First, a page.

Lee Ellen was touring the country for the Canadian Capital Cities Organization in preparation for Canada’s celebration of its 150th anniversary, and I was tagging along on one of her western jaunts. Anna Marie was the highlight of our Edmonton visit – a radiant spirit with a hugely loving and grateful heart, and a sweet wisdom and warm sense of humour to match her muscular devotion to justice and opposition to iniquity. In our short time with her, we felt blessed to meet one of those people who make you feel that we humans can and do survive and triumph over malevolence. Not often enough, obviously, but sufficiently often to keep our faith in humanity intact and sometimes soaring.

That’s how I felt again as I read her new, second poetry collection, For the Changing Moon, from Thistledown Press in Saskatchewan. There are poems, such as the powerful “Omiimiikaa – Place of the Wild Dove,” focusing on the extinction of the passenger pigeon and corresponding violence against Indigenous women, in which the poet faces greed, malice, ignorance, and wanton destruction head-on. But there are other poems, such as the masterful “Knit” – dedicated “To our Elders, with respect…” – in which she solemnly celebrates the struggle, often painful, often joyous, to nurture one’s children, protect one’s people, and be part of the renaissance of one’s culture. In “Knit” she writes of unravelling “knots between when we come into this world sacred / and sacred take our leave.”

And there is Anna Marie’s wonderfully playful, inventive vision, as in “Kinds of Moon,” a longer poem I can’t help but quote at length:

“The moon by which your eyes are endless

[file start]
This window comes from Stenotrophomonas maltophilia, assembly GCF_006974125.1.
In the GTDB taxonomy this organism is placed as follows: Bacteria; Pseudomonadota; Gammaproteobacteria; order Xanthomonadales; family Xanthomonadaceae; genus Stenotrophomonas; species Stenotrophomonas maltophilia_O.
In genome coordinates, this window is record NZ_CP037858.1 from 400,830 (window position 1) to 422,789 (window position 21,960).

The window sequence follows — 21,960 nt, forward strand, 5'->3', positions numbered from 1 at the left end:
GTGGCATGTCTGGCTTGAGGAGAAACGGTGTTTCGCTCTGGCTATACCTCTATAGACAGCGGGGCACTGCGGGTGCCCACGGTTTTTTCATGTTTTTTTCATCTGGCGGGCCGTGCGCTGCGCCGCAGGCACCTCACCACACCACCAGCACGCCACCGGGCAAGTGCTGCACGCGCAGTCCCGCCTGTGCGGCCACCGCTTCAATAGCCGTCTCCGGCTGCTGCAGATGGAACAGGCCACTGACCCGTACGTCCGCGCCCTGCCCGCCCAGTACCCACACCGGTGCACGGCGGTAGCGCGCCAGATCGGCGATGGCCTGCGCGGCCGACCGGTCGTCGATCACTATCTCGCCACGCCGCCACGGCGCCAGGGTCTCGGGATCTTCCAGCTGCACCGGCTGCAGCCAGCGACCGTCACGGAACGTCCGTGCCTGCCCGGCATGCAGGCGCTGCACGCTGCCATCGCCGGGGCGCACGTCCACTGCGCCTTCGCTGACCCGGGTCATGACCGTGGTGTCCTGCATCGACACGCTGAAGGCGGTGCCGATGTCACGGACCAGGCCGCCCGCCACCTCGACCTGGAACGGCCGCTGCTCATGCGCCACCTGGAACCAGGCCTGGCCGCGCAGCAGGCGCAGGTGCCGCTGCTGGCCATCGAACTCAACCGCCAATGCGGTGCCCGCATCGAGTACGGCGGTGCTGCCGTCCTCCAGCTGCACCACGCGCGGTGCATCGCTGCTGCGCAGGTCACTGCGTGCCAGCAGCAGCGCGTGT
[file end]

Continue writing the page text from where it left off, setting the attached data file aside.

pinwheel portals to whole other galaxies…”

“Moon of teen brothers, college girl moon, moon of wolves
and of taxicabs”

“Moon of lozenges, homeopathic moon, moon for injections”

“Moon of the wealthy, uptown moon, home-schooled
unbound homebrew moon…”

“The moon on your shoulder
that one you carried, and the moon
trolling your wake…”

There’s the heart-breaking yet also inspiring “She Sang,” a love poem for her sister, who “sang in Carnegie Hall, a farmgirl / halfbreed, singlehandedly talked producers into / adding five Indigenous women to the bill of an / international choral festival….” And there’s Anna Marie’s bitingly satirical voice as in “Shape Shifting”: “Real Indians, the shape-shifting kind, they’re gone / now, if they ever were more than fantasy….” This poem is also a reverent tribute to her father, a “shape-shifter” who was part of the Métis Delegation to Ottawa in 1982 that helped secure the constitutional entrenchment of the Métis as a People:

“Disenfranchised Anishinaabe, orphaned Mi’gmaq, church
school survivor went working in the bush, broke a leg and
turned into a guitarist. Singer, trainer, teacher, army sergeant